Well, there seems to be a severe double-standard in this case. The applicant “if Hispanic” would assume by the questions that he/she gets a preference, which in this case would probably be accurate, but if there really is no preference, why have the question in the first place. Another issue, is that if the applicant is “other than Hispanic” then they would immediately feel as if “they were not wanted” or their application is not needed, and the chances of them being hired is less-than-probable. What sort of message does that send?
It’s Discrimination – regardless of how you play it, some might call it reverse-discrimination, which is also a fair critique. Why is this allowed in this day and age of so-called “equality, inclusiveness, and fairness” to all? In this case it isn’t fair to anyone who isn’t Hispanic, in fact, it’s a sign on the door to go away unless you have Hispanic heritage. Now then, sure there might be a Hispanic person, either male or female who might be equally or more qualified for the job, that’s fine, in that case they deserve the job if they are more qualified and if equally qualified, more research is needed to pick the best applicant or candidate.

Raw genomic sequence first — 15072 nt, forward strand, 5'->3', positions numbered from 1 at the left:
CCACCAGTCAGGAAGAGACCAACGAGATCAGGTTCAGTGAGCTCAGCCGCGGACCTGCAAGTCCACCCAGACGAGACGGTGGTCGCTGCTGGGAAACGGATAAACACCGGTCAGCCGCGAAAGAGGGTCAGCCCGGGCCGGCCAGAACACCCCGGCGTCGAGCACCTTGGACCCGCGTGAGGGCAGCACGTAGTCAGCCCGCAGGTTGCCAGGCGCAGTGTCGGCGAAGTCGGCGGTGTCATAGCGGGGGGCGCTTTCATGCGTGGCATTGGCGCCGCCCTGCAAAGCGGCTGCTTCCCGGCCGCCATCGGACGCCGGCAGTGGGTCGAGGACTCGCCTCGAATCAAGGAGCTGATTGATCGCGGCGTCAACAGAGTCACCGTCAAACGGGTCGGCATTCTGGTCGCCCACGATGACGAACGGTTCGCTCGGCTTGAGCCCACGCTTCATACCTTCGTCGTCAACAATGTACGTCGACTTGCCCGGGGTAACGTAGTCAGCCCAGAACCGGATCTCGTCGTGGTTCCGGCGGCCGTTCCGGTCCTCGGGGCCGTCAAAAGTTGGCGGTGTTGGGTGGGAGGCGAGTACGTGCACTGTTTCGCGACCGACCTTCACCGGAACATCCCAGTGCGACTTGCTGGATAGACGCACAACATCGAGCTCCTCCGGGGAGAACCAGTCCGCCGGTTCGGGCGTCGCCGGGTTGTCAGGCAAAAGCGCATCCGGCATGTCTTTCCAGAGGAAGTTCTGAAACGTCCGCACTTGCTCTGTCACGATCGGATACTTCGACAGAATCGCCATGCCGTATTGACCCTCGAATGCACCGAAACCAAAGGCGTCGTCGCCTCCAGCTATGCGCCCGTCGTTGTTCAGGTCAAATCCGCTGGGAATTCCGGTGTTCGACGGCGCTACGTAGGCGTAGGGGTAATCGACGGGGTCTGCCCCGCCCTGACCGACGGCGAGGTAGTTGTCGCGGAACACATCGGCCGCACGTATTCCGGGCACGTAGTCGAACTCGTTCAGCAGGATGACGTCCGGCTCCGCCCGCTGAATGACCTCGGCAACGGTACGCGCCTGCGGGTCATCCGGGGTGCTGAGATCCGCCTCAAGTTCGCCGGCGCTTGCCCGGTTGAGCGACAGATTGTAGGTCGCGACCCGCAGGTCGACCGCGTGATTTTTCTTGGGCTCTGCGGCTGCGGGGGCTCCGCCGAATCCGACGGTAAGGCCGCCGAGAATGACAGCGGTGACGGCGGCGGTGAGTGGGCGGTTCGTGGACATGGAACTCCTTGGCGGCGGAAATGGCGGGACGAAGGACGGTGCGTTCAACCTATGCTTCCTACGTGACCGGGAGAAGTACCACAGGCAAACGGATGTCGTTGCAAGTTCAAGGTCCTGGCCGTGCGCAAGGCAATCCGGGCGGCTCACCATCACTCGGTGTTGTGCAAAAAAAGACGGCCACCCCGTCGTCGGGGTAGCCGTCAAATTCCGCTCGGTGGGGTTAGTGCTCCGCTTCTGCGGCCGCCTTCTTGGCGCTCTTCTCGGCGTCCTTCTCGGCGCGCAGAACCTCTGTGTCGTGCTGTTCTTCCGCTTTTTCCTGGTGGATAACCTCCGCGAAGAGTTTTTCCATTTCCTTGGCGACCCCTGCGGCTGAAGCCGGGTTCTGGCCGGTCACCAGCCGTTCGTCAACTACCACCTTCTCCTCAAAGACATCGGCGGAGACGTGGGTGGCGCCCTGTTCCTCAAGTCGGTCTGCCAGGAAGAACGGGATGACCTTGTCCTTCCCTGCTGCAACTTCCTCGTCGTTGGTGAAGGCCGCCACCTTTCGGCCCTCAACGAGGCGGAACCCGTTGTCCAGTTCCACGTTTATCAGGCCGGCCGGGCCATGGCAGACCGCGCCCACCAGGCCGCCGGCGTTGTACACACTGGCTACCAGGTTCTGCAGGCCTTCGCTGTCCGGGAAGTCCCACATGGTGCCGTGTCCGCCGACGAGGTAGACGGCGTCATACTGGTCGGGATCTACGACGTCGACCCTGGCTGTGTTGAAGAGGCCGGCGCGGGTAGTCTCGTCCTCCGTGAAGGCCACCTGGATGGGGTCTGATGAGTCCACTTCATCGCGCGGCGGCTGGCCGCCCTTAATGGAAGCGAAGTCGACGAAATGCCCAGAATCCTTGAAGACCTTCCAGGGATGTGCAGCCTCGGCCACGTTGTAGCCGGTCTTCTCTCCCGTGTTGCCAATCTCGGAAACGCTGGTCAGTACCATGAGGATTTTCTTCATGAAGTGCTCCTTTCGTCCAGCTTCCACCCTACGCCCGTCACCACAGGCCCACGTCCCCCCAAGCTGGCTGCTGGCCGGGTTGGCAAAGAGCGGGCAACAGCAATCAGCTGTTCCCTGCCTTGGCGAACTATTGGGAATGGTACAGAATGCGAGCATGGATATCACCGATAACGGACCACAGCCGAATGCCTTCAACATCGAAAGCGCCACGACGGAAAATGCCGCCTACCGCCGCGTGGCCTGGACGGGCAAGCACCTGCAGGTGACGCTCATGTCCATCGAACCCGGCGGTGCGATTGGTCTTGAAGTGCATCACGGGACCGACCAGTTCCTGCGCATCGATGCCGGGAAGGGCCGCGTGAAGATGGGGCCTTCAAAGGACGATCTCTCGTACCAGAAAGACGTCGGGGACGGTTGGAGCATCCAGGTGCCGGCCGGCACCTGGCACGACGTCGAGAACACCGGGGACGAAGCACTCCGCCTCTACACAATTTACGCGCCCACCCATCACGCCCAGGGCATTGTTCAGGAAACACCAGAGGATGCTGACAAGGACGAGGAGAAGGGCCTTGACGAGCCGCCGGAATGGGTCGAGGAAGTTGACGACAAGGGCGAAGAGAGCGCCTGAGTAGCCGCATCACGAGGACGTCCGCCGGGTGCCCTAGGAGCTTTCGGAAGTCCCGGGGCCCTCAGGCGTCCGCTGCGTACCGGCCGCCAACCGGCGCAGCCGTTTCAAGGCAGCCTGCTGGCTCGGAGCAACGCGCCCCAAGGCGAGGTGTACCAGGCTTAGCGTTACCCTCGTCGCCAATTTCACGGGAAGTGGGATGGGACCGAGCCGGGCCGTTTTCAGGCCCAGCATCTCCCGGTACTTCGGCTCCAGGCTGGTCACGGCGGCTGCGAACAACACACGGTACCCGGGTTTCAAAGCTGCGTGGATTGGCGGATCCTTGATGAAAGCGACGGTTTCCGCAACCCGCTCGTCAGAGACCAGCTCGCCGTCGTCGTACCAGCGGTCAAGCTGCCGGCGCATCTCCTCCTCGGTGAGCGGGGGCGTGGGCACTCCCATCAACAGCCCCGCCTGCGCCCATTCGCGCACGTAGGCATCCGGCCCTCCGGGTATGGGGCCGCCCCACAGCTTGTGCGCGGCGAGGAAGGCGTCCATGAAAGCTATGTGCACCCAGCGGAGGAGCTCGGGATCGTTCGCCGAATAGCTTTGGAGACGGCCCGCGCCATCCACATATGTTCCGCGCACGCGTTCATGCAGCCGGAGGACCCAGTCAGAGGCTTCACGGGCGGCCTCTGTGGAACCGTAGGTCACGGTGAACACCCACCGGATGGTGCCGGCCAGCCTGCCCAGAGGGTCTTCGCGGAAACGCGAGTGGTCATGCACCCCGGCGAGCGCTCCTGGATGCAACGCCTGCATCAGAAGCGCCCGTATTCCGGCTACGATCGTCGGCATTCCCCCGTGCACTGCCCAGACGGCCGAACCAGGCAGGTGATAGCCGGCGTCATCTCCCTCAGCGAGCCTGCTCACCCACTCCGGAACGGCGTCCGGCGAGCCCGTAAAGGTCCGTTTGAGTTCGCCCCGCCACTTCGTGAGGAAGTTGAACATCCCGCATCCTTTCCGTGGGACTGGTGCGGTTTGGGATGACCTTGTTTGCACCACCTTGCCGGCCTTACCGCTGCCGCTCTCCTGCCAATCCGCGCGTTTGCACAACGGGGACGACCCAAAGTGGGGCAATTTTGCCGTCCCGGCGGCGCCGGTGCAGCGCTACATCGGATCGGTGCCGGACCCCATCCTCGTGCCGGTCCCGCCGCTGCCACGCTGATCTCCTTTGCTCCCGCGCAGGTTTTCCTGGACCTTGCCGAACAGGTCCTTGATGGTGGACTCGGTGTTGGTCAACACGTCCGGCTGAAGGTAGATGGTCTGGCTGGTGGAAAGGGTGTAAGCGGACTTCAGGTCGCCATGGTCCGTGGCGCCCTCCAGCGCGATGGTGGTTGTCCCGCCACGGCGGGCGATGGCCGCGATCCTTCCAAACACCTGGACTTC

Minority Status argument is shallow for two reasons here. One, Hispanics are no longer the minority in Southern California, and two, it slaps in the face of everyone being “Equal Under the Law” which is where the whole “equality” motif is supposed to have originated. Why is it that academia of all sectors cannot understand this? You’d think they’d be preaching these self-evident truths from the highest tower of their audacious University architecture. Please consider all this and think about it when you are shelling out 10s of thousands of dollars for your kid’s college tuition or voting for your politically (correct) elected leaders.